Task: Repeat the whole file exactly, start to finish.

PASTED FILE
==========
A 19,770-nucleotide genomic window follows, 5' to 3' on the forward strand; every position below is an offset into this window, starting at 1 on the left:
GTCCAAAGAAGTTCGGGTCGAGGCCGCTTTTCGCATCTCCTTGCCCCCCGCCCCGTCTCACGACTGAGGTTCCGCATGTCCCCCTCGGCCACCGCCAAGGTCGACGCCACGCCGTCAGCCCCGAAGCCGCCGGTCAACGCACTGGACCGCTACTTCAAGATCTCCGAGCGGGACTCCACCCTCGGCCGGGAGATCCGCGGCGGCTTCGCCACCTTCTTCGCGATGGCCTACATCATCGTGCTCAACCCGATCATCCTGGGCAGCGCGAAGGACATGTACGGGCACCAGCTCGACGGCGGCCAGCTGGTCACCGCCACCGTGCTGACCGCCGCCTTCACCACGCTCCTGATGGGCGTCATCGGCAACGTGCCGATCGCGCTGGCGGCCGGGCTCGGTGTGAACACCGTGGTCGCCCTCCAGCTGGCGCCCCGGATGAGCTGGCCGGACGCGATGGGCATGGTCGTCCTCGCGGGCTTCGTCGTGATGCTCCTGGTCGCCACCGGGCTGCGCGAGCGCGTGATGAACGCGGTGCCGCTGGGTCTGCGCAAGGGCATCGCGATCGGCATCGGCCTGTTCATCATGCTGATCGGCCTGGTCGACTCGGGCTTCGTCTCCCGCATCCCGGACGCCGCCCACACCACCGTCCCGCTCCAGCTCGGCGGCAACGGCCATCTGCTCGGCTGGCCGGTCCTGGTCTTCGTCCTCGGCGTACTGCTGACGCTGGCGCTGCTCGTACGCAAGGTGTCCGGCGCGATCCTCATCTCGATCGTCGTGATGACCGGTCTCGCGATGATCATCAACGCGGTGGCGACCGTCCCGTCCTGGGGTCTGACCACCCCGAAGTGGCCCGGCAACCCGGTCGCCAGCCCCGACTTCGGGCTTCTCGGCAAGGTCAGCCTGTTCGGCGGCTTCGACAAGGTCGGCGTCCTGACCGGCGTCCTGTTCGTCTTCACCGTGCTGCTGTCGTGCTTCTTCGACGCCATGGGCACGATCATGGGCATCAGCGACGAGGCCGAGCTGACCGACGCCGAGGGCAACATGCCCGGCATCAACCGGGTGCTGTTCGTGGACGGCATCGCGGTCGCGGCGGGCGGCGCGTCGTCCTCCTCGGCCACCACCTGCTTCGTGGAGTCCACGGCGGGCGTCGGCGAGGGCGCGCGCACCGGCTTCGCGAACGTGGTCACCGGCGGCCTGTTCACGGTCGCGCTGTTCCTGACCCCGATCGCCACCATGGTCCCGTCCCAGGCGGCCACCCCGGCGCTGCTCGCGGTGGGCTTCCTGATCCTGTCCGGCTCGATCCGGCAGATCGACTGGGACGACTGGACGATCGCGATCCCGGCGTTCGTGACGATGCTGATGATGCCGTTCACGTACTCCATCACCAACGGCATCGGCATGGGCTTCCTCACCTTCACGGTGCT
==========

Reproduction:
A 19,770-nucleotide genomic window follows, 5' to 3' on the forward strand; every position below is an offset into this window, starting at 1 on the left:
GTCCAAAGAAGTTCGGGTCGAGGCCGCTTTTCGCATCTCCTTGCCCCCCGCCCCGTCTCACGACTGAGGTTCCGCATGTCCCCCTCGGCCACCGCCAAGGTCGACGCCACGCCGTCAGCCCCGAAGCCGCCGGTCAACGCACTGGACCGCTACTTCAAGATCTCCGAGCGGGACTCCACCCTCGGCCGGGAGATCCGCGGCGGCTTCGCCACCTTCTTCGCGATGGCCTACATCATCGTGCTCAACCCGATCATCCTGGGCAGCGCGAAGGACATGTACGGGCACCAGCTCGACGGCGGCCAGCTGGTCACCGCCACCGTGCTGACCGCCGCCTTCACCACGCTCCTGATGGGCGTCATCGGCAACGTGCCGATCGCGCTGGCGGCCGGGCTCGGTGTGAACACCGTGGTCGCCCTCCAGCTGGCGCCCCGGATGAGCTGGCCGGACGCGATGGGCATGGTCGTCCTCGCGGGCTTCGTCGTGATGCTCCTGGTCGCCACCGGGCTGCGCGAGCGCGTGATGAACGCGGTGCCGCTGGGTCTGCGCAAGGGCATCGCGATCGGCATCGGCCTGTTCATCATGCTGATCGGCCTGGTCGACTCGGGCTTCGTCTCCCGCATCCCGGACGCCGCCCACACCACCGTCCCGCTCCAGCTCGGCGGCAACGGCCATCTGCTCGGCTGGCCGGTCCTGGTCTTCGTCCTCGGCGTACTGCTGACGCTGGCGCTGCTCGTACGCAAGGTGTCCGGCGCGATCCTCATCTCGATCGTCGTGATGACCGGTCTCGCGATGATCATCAACGCGGTGGCGACCGTCCCGTCCTGGGGTCTGACCACCCCGAAGTGGCCCGGCAACCCGGTCGCCAGCCCCGACTTCGGGCTTCTCGGCAAGGTCAGCCTGTTCGGCGGCTTCGACAAGGTCGGCGTCCTGACCGGCGTCCTGTTCGTCTTCACCGTGCTGCTGTCGTGCTTCTTCGACGCCATGGGCACGATCATGGGCATCAGCGACGAGGCCGAGCTGACCGACGCCGAGGGCAACATGCCCGGCATCAACCGGGTGCTGTTCGTGGACGGCATCGCGGTCGCGGCGGGCGGCGCGTCGTCCTCCTCGGCCACCACCTGCTTCGTGGAGTCCACGGCGGGCGTCGGCGAGGGCGCGCGCACCGGCTTCGCGAACGTGGTCACCGGCGGCCTGTTCACGGTCGCGCTGTTCCTGACCCCGATCGCCACCATGGTCCCGTCCCAGGCGGCCACCCCGGCGCTGCTCGCGGTGGGCTTCCTGATCCTGTCCGGCTCGATCCGGCAGATCGACTGGGACGACTGGACGATCGCGATCCCGGCGTTCGTGACGATGCTGATGATGCCGTTCACGTACTCCATCACCAACGGCATCGGCATGGGCTTCCTCACCTTCACGGTGCT